“Don’t worry about the grade. Focus on what you’re learning.”

Out on town
Creative Commons License Photo Credit: Kristina Alexanderson via Compfight

On Thursday, one of my students bombed his vocabulary and sentence structure test. He seemed less disappointed when he found out that he could retake it and receive some remedial instruction pre-retake. This morning he was waiting for me when I arrived at school. We reviewed comma splices (and how to avoid them), as well as the complex sentence structure. He retook the test and I told him I’d have the results for him later in the day.

When I gave him the results, he seemed pleased to learn that he recovered almost all of his points. He told me that his father had texted him earlier in the day to find out how he did on his retake. When this student told him he didn’t know the results yet, his father, (sensing his son’s apprehension regarding the results, I imagine) said, “Don’t worry about the grade. Focus on what you’re learning.”

That is a remarkable things for a parent to say in the day and age of the Almighty GPA, high-stakes test scores, and an overall desire to “keep up with the Joneses.” Our culture has a general obsession with how people look on paper regardless of what they actually know and can do. We can talk multiple measures all we want, but until more colleges start looking at the student as a total package and actually using multiple measures to determine admission, and even more importantly, who receives scholarship awards, we will continue to perpetuate the culture of distilling people into numbers. (I realize this isn’t the ONLY thing that needs to happen, but it would be a very influential place to start. I also believe that those who run colleges are starting to recognize this.) We can push from the bottom, but what we really need is some top-end action.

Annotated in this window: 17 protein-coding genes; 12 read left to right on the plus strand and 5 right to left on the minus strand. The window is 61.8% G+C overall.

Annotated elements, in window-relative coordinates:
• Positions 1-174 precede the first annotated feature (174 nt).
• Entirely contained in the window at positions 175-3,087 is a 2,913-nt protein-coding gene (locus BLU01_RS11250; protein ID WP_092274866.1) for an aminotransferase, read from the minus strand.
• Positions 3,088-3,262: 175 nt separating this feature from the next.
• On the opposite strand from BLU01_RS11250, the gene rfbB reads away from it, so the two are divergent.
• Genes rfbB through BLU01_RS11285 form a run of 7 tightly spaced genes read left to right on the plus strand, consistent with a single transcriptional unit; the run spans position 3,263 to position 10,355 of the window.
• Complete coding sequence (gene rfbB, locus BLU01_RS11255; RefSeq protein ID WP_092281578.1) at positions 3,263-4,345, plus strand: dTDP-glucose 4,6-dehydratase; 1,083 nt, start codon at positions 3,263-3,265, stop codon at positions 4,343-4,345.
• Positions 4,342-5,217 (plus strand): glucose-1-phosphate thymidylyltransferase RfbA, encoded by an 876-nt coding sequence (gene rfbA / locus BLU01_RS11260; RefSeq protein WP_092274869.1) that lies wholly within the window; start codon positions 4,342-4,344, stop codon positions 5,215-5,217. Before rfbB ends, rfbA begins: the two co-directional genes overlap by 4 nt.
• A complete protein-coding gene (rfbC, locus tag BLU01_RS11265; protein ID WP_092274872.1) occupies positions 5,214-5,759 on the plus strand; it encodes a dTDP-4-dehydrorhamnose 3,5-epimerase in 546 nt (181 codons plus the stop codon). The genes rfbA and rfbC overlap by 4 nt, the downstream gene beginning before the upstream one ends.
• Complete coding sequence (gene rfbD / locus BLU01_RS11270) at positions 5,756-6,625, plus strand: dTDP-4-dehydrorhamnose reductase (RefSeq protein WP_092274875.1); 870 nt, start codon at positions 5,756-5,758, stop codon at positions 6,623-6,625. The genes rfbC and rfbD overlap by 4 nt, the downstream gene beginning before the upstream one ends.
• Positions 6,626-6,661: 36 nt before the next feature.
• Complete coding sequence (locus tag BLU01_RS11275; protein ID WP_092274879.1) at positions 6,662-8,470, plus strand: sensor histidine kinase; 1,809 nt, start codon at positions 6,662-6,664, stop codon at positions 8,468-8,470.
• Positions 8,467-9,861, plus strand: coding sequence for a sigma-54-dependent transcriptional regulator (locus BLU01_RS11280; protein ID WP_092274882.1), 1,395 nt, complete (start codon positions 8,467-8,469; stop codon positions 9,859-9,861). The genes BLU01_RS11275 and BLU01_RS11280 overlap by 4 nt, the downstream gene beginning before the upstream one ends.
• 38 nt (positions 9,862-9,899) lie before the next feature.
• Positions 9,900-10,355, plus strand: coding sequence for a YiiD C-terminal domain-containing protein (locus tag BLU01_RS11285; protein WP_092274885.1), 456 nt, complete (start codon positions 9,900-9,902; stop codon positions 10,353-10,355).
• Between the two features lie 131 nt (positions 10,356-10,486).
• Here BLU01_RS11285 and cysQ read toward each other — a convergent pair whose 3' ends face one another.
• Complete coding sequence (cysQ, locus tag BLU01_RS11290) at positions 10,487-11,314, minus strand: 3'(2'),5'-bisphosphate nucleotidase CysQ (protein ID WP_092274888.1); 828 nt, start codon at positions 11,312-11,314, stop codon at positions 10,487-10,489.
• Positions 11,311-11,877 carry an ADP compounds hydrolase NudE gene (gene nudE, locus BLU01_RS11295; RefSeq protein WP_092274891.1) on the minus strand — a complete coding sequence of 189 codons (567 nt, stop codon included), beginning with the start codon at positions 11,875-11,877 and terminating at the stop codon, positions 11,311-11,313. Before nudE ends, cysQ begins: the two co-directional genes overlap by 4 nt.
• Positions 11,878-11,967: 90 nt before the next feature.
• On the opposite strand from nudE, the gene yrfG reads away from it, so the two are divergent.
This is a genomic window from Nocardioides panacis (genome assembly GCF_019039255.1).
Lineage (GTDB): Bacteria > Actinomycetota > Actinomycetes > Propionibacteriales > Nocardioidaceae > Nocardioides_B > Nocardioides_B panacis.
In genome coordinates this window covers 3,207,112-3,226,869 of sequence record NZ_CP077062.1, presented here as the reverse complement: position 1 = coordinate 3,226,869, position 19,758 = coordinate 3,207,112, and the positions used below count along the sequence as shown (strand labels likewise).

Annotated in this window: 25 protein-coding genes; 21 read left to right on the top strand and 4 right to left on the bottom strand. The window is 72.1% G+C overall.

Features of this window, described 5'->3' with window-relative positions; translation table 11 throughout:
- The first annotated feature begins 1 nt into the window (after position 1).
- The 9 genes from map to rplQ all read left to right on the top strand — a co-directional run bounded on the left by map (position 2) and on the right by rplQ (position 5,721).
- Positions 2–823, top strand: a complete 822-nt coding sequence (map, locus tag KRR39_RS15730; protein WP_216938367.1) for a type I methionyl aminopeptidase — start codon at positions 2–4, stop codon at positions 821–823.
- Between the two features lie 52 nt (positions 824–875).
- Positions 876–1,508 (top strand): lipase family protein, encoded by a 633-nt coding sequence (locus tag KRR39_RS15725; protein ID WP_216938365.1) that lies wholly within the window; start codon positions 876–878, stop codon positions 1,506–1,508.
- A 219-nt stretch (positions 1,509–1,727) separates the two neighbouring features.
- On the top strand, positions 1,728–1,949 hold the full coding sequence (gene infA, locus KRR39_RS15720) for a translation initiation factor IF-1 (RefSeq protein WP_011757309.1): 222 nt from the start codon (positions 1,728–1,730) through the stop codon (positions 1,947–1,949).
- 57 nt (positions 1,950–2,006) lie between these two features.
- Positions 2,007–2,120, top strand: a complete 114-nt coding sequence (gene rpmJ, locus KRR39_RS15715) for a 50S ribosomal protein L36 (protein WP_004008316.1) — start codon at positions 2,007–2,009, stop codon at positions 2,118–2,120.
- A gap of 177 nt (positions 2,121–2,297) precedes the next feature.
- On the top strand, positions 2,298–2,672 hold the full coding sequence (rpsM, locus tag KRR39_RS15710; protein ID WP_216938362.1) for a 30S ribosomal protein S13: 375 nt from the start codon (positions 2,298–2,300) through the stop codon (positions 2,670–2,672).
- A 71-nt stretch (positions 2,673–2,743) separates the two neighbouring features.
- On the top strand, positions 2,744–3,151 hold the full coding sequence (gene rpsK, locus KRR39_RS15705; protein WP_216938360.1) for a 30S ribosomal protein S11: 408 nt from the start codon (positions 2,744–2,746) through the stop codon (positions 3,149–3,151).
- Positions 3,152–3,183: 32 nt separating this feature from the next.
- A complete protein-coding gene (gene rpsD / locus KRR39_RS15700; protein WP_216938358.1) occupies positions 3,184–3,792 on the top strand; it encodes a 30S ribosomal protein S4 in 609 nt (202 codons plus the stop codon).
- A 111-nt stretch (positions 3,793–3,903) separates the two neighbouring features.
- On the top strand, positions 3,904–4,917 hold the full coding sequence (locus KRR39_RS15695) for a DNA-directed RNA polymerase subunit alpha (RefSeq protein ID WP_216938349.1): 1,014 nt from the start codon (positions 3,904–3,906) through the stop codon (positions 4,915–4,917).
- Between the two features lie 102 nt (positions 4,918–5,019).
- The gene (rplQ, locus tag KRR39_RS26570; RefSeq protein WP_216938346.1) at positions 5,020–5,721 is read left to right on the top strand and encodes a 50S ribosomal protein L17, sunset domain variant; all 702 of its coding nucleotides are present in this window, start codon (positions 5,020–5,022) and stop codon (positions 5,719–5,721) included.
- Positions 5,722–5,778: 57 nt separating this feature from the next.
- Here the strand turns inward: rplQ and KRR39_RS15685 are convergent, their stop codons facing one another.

I can tell students that it’s important for them to challenge themselves by taking more difficult classes, by doing their best, by trying, even when trying is hard, and I might make a difference, but when a child grows up in a home where the learning process is valued above sheer numbers, that is the most powerful influence of all. Learning is a lifestyle. What a powerful message–what a powerful gift–that father gave to his son this afternoon.

Many students spend so much time fixating on their GPAs that they lose sight of what school should really be about–learning transferable skills that they can take with them into the world (not just college, but THE WHOLE WIDE WORLD). Any time I hear of parents taking some of the pressure off of their children by assuring them that the process they are going through is more valuable than a number on a paper or in a grade book, that makes my heart happy. It gives me hope for our system.

Drama Games For Every Classroom*

*This post was inspired by this week’s #slowchated.

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Why school? Because: Relationships. Relationships are why education is.